Posts Tagged ‘Ireland’

Volkswagen most popular brand in Ireland, Golf remains top selling model

Thursday, July 2nd, 2015


• YTD Car Market up 25.37% on same period in 2014
• Volkswagen No1 Car Brand in Ireland
• Golf No1 Model in Ireland
• Passat sales up 54% year on year

Volkswagen Group Ireland CEO, Lars Himmer, said today that there are strong signs of a sustainable recovery within the Irish motoring sector, largely supported by the availability of competitive finance products such as PCP which have kept the industry alive through very difficult times, however he warned against complacency in a market that is vulnerable to external shocks and which depends on a continuing recovery in consumer confidence.

Volkswagen Bank is the leading player in the car finance sector in Ireland and it has delivered funding to almost 12,000 customers in the first half of 2015, an increase of over 50% year-on-year.

Volkswagen Group Ireland brands now account for 1 in 4 new car sales in Ireland. 25.22% of all new cars registered in Ireland for the first half of the year came from Volkswagen Group Ireland brands. The industry has now seen its strongest first quarter for new car sales since 2008.

Paul Burke, Head of Operations, Volkswagen Passenger cars commented: “Our dealers are seeing a strong resurgence in demand year to date and we are confident based on our product updates scheduled for the second half that our growth story can continue. Year to date this has been driven by strong demand for Ireland’s favourite car model, Golf and the newly launched Passat which are delivering footfall in our dealerships nationwide. New models such as the new Touran will also deliver interest in the second half.”

Volkswagen Passenger Cars was the Number One car brand in the first half of 2015 and now has 12.6% market share YTD. The Golf remains the most popular car model in Ireland too, with just under 5% Market Share.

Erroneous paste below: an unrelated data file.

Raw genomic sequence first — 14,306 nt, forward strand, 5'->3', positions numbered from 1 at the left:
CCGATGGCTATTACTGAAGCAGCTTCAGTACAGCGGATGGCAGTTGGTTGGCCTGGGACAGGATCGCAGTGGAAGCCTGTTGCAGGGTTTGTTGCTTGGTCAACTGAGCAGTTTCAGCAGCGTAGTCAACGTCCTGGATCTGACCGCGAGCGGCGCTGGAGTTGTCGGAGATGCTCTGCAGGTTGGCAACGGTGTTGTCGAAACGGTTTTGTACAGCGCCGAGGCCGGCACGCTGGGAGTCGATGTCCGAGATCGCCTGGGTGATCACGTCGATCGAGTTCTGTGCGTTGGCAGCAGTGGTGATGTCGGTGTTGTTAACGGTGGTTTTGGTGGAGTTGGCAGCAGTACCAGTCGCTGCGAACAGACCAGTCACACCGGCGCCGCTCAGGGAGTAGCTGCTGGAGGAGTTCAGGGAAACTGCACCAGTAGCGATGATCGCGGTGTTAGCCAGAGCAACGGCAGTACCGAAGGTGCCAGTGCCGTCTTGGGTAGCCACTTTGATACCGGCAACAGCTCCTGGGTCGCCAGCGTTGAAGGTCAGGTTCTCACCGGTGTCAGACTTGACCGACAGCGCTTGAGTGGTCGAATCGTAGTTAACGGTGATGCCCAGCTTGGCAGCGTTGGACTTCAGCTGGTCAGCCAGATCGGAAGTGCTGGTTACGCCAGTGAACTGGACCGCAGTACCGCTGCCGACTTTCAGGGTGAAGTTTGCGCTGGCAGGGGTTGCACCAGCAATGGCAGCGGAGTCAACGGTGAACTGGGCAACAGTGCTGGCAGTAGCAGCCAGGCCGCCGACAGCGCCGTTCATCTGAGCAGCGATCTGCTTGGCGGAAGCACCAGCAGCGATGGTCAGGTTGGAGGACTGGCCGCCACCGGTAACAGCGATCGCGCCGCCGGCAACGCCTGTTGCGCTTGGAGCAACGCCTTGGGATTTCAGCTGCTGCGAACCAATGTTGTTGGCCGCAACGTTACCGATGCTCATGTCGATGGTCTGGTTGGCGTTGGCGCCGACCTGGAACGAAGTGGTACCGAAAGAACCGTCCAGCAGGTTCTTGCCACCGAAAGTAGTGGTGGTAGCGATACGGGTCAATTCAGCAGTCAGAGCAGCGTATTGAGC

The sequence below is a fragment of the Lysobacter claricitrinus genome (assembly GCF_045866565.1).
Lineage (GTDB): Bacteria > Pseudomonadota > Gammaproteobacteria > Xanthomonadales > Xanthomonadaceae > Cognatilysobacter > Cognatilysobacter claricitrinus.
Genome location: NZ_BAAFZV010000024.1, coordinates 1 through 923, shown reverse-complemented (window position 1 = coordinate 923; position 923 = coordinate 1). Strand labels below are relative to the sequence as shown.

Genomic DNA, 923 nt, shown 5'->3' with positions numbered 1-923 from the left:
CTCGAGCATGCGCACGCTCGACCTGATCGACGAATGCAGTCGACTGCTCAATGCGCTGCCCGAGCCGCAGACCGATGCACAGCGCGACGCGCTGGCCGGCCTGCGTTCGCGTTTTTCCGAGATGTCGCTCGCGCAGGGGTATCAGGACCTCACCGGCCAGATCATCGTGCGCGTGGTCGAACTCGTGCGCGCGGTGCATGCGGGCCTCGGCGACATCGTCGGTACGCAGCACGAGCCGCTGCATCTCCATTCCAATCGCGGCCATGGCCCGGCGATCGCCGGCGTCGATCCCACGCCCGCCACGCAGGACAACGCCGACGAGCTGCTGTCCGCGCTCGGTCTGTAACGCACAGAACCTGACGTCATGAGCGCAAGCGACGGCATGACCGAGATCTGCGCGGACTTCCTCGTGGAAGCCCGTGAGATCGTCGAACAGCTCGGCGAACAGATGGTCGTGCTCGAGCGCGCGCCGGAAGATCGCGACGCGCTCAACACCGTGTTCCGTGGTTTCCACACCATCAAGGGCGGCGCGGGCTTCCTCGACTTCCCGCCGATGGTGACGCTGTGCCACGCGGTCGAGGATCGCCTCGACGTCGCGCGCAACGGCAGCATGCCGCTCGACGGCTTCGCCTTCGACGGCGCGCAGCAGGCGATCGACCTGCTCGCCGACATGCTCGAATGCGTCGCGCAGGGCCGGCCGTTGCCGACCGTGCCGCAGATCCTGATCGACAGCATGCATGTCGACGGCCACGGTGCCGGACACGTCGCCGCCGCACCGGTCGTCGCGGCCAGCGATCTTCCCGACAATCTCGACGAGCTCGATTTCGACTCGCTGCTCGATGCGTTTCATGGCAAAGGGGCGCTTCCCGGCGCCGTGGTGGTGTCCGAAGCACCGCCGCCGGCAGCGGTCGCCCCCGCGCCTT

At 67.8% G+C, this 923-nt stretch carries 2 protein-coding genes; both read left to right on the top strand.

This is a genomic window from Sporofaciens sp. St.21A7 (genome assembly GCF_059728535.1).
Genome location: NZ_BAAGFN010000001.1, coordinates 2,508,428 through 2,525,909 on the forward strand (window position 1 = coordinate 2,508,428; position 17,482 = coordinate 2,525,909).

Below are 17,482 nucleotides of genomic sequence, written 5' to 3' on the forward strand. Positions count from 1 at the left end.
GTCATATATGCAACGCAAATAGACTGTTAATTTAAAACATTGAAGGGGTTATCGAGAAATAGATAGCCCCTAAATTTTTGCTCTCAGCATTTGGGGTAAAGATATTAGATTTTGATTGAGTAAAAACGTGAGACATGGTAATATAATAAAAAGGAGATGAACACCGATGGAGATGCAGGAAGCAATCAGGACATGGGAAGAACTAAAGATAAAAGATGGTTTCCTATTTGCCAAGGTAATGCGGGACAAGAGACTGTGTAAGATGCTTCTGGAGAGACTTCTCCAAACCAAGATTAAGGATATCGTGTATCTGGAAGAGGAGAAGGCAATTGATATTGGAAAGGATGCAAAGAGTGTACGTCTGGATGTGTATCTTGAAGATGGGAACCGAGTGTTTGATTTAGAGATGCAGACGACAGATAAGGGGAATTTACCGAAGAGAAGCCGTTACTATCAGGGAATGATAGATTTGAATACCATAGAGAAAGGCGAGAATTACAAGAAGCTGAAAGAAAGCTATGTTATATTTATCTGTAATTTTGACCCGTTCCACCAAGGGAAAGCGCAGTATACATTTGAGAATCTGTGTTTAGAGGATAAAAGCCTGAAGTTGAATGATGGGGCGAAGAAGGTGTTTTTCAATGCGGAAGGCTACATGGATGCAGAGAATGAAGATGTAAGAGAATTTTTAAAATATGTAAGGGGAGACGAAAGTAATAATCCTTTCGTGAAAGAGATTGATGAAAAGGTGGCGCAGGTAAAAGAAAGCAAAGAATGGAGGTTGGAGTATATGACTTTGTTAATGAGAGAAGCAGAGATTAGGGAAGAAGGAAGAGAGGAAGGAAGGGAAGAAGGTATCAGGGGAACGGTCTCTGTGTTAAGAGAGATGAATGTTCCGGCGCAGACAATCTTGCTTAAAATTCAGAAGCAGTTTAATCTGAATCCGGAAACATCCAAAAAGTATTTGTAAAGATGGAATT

Commenting on performance, CEO, Lars Himmer added: “We are encouraged by the recovery to date which is in part due to the investments that we have made with our dealer partners to improve the network and the customer experience across all of our brands. This work will continue and we now know the market will exceed the 100,000 mark for the first time since 2007.”

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Public Confusion over what is an Irish brand: €1.5bn spent on imported brands last year

Thursday, November 22nd, 2012

Today Love Irish Food announced results of a study into the Irish Food Grocery market which looked at the market position of Irish manufactured brands versus private label and imported brands. The study, undertaken by market research experts Kantar Worldpanel for the 52 weeks ending 5th August, showed the total Food Grocery market was worth an estimated €7.1bn last year with branded products representing €3.3bn or 47% of the market and Non Branded and Private Label representing the remaining 53% or €3.8bn. Love Irish Food estimates that at least €1.5bn or 45% of the branded products sold last year were imported, highlighting an estimated €300m opportunity for the Irish economy if shoppers were to switch by just 2 more Irish produced products per shop.

The study which is the first analysis of shopper purchases versus shopper intentions also highlights a significant opportunity for Irish produced brands when compared to research last year from Bord Bia which indicated that 85% of shoppers are either loyal or conditionally loyal towards Irish brands (an increase of 13% since 2009), this according to the research has been brought on by a greater awareness of the positive impact of buying Irish manufactured products with 73% of Irish shoppers now classified as being positive or very positive about thinking buying Irish is essential to economic recovery –  “Buying Irish food is essential if the Irish economy is to recover”.